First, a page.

Economic development, yes, but at what cost? That’s the question dividing Dubrovnik’s citizens as they ponder the proposal to build a golf course and luxury accommodation on top of Srd Hill. Amid the festivities surrounding the feast of St Blaise this past weekend, a petition circulated to hold a referendum on the proposed project. According to local law, the petition must gather at least 20% of the population or 8000 signatures by February 15 in order for the referendum to be held. To date, 5000 have signed.
Local opposition has been strong ever since the project’s inception in 2007 when Israeli businessman Aaron Frenkel and golfer Greg Norman bought 765 acres on top of the hill with plans to invest one billion euros to develop a golf resort. A key point of contention was the city’s requirement that the development not be visible from Dubrovnik’s old town. Razvoj Golf Company, the consortium in charge of the project believes that the plan will comply with the visibility requirements but local officials were unconvinced and the project stalled. Now with the support of Dubrovnik’s Mayor, Andro Vlahusić, administrative obstacles have been cleared and the plan to build 240 villas and 400 luxury apartments around a golf course is once again moving ahead.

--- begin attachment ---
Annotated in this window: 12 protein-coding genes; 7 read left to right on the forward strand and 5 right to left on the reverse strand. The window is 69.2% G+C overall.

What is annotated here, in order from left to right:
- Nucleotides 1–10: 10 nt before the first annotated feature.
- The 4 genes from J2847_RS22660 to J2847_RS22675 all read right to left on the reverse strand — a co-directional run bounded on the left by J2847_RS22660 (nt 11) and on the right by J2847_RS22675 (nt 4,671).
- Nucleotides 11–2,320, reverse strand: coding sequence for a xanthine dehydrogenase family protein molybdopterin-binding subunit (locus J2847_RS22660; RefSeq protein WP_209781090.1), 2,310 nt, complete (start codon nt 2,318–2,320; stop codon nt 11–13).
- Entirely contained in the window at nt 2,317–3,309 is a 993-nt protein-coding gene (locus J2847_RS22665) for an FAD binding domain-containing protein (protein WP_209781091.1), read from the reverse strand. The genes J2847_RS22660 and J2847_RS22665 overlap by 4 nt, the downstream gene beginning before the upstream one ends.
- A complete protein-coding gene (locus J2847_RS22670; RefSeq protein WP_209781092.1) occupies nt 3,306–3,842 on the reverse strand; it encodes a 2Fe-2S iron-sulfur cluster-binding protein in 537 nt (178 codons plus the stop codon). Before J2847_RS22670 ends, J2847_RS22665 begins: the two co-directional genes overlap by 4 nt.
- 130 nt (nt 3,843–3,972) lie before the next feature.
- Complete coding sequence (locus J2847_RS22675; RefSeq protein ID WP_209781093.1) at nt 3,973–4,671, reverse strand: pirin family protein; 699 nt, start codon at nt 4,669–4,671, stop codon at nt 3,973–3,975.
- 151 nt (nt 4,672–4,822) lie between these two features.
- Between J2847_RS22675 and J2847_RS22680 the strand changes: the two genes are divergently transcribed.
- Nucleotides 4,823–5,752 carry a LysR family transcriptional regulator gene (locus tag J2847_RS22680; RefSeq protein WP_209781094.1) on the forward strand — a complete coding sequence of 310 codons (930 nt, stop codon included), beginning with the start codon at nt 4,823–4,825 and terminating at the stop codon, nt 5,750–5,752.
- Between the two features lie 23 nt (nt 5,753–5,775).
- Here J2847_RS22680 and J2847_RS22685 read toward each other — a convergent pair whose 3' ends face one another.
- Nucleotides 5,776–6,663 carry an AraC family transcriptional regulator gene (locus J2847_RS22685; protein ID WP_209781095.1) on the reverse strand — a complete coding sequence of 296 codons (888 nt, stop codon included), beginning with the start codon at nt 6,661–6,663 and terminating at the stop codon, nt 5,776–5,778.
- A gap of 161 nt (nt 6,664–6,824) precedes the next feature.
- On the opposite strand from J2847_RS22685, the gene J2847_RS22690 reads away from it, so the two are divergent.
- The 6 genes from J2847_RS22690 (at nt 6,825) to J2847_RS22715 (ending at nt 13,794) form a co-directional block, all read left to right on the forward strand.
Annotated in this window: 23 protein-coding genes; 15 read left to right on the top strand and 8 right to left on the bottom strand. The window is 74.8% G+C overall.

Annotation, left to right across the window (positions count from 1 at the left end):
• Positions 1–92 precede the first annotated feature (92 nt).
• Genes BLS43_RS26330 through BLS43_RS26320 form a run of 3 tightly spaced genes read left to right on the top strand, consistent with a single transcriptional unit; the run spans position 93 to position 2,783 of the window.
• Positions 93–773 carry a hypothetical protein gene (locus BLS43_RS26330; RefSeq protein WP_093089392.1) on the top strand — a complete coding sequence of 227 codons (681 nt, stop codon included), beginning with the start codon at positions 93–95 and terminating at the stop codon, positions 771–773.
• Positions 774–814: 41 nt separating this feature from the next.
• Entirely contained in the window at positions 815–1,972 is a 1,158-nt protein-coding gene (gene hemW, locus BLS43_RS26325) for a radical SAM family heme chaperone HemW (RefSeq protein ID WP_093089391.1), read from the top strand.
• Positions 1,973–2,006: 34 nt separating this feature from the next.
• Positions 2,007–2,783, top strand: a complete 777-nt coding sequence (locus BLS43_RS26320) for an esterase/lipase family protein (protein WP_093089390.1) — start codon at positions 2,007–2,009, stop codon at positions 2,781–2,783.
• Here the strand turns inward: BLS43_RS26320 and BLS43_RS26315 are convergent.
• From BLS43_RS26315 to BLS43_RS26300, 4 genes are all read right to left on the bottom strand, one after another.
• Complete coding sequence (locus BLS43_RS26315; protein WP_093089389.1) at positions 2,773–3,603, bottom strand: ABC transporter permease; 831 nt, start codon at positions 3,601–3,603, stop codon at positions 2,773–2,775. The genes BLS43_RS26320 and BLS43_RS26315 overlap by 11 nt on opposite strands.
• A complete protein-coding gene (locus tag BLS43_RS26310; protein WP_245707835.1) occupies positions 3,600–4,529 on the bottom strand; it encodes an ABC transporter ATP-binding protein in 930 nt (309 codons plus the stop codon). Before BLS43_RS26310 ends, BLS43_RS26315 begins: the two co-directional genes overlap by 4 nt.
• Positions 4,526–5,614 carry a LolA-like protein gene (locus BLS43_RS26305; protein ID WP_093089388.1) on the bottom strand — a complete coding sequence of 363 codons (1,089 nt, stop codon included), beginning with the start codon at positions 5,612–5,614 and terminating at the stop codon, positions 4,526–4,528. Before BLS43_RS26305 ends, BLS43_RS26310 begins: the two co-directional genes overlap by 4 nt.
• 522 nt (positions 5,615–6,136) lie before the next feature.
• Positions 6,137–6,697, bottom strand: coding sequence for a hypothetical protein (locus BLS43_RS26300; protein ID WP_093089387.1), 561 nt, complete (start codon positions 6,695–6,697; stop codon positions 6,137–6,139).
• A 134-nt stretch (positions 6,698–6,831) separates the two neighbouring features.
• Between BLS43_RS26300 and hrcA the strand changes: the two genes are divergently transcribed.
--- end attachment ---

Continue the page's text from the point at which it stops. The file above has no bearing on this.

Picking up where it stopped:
Not so fast, says Enes Ćerimagić of the group, Srđ Ja Naš (Srd is Ours) which is determined to hold the referendum and ultimately to halt the project. According to Mr Ćerimagić, it’s not really about golf but about a real estate project that will turn about one third of Dubrovnik’s existing public space over to private development. It’s been said about the hill that “whoever controls Mount Srd controls Dubrovnik”, said Mr Ćerimagić. “The hill is not only a strategic point but has symbolic significance to the people of Dubrovnik who fought for control of the hill in 1991” against Serbian-Montenegrin forces. It’s a matter of “how we strategically plan the future”, he pointed out. Turning ownership and control of Dubrovnik’s last remaining public space to such a large development would place a strain on Dubrovnik’s water supply, its transportation infrastructure and even call into question Dubrovnik’s status as a UNESCO-protected World Heritage Site. Dubrovnik wishes to remain a cultural site, not a golf resort, said Mr Ćerimagić.
Over the weekend, Mayor Vlahusic, former mayor Dubravka Suica, bishop Mate Uzinić and a number of prominent citizens signed the referendum petition. Mr Ćerimagić emphasizes that it is important for citizens to sign the petition no matter how they feel about the real estate project, in order to make their voices heard on this important issue affecting Dubrovnik’s future. More about the petition can be found on this website.See more about visiting Dubrovnik